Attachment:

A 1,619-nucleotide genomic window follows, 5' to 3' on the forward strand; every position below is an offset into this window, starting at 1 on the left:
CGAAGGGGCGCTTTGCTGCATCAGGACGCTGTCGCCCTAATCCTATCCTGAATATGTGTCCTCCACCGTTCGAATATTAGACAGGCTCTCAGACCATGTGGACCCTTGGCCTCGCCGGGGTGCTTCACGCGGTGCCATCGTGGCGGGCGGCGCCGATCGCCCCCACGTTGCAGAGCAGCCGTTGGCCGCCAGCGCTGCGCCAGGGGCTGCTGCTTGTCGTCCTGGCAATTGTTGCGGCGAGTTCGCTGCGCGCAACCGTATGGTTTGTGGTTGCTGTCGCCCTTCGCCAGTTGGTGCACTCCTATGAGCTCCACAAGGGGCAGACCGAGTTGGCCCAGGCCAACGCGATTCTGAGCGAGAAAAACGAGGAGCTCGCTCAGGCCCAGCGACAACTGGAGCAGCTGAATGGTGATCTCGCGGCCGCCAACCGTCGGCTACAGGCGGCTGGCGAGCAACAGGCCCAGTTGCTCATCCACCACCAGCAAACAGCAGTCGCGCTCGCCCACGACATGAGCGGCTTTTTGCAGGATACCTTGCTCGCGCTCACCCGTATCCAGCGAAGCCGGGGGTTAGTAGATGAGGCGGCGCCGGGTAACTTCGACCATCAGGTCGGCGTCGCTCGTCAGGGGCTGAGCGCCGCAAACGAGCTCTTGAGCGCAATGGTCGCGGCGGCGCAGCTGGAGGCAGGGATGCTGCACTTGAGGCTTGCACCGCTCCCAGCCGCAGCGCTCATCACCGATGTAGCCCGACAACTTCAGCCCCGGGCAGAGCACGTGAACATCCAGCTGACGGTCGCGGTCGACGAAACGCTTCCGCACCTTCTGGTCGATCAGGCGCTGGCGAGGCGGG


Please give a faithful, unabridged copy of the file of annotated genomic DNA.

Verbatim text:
A 1,619-nucleotide genomic window follows, 5' to 3' on the forward strand; every position below is an offset into this window, starting at 1 on the left:
CGAAGGGGCGCTTTGCTGCATCAGGACGCTGTCGCCCTAATCCTATCCTGAATATGTGTCCTCCACCGTTCGAATATTAGACAGGCTCTCAGACCATGTGGACCCTTGGCCTCGCCGGGGTGCTTCACGCGGTGCCATCGTGGCGGGCGGCGCCGATCGCCCCCACGTTGCAGAGCAGCCGTTGGCCGCCAGCGCTGCGCCAGGGGCTGCTGCTTGTCGTCCTGGCAATTGTTGCGGCGAGTTCGCTGCGCGCAACCGTATGGTTTGTGGTTGCTGTCGCCCTTCGCCAGTTGGTGCACTCCTATGAGCTCCACAAGGGGCAGACCGAGTTGGCCCAGGCCAACGCGATTCTGAGCGAGAAAAACGAGGAGCTCGCTCAGGCCCAGCGACAACTGGAGCAGCTGAATGGTGATCTCGCGGCCGCCAACCGTCGGCTACAGGCGGCTGGCGAGCAACAGGCCCAGTTGCTCATCCACCACCAGCAAACAGCAGTCGCGCTCGCCCACGACATGAGCGGCTTTTTGCAGGATACCTTGCTCGCGCTCACCCGTATCCAGCGAAGCCGGGGGTTAGTAGATGAGGCGGCGCCGGGTAACTTCGACCATCAGGTCGGCGTCGCTCGTCAGGGGCTGAGCGCCGCAAACGAGCTCTTGAGCGCAATGGTCGCGGCGGCGCAGCTGGAGGCAGGGATGCTGCACTTGAGGCTTGCACCGCTCCCAGCCGCAGCGCTCATCACCGATGTAGCCCGACAACTTCAGCCCCGGGCAGAGCACGTGAACATCCAGCTGACGGTCGCGGTCGACGAAACGCTTCCGCACCTTCTGGTCGATCAGGCGCTGGCGAGGCGGG